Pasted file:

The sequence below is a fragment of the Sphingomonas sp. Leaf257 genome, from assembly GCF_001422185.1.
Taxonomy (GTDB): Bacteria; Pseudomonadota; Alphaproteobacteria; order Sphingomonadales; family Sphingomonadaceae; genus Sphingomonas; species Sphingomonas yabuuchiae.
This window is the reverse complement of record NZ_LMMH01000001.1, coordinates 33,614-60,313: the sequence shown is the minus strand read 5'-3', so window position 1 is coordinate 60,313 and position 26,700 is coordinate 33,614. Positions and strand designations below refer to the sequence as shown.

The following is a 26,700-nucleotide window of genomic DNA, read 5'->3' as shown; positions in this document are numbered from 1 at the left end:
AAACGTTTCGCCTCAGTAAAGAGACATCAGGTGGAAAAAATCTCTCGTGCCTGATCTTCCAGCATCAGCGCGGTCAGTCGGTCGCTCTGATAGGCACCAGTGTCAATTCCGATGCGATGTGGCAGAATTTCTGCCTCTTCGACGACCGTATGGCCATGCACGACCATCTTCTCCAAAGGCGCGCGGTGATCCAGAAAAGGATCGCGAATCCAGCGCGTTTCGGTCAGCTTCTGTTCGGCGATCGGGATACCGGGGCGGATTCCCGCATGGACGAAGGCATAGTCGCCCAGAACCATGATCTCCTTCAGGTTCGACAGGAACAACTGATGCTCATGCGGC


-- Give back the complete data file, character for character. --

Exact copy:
The sequence below is a fragment of the Sphingomonas sp. Leaf257 genome, from assembly GCF_001422185.1.
Taxonomy (GTDB): Bacteria; Pseudomonadota; Alphaproteobacteria; order Sphingomonadales; family Sphingomonadaceae; genus Sphingomonas; species Sphingomonas yabuuchiae.
This window is the reverse complement of record NZ_LMMH01000001.1, coordinates 33,614-60,313: the sequence shown is the minus strand read 5'-3', so window position 1 is coordinate 60,313 and position 26,700 is coordinate 33,614. Positions and strand designations below refer to the sequence as shown.

The following is a 26,700-nucleotide window of genomic DNA, read 5'->3' as shown; positions in this document are numbered from 1 at the left end:
AAACGTTTCGCCTCAGTAAAGAGACATCAGGTGGAAAAAATCTCTCGTGCCTGATCTTCCAGCATCAGCGCGGTCAGTCGGTCGCTCTGATAGGCACCAGTGTCAATTCCGATGCGATGTGGCAGAATTTCTGCCTCTTCGACGACCGTATGGCCATGCACGACCATCTTCTCCAAAGGCGCGCGGTGATCCAGAAAAGGATCGCGAATCCAGCGCGTTTCGGTCAGCTTCTGTTCGGCGATCGGGATACCGGGGCGGATTCCCGCATGGACGAAGGCATAGTCGCCCAGAACCATGATCTCCTTCAGGTTCGACAGGAACAACTGATGCTCATGCGGC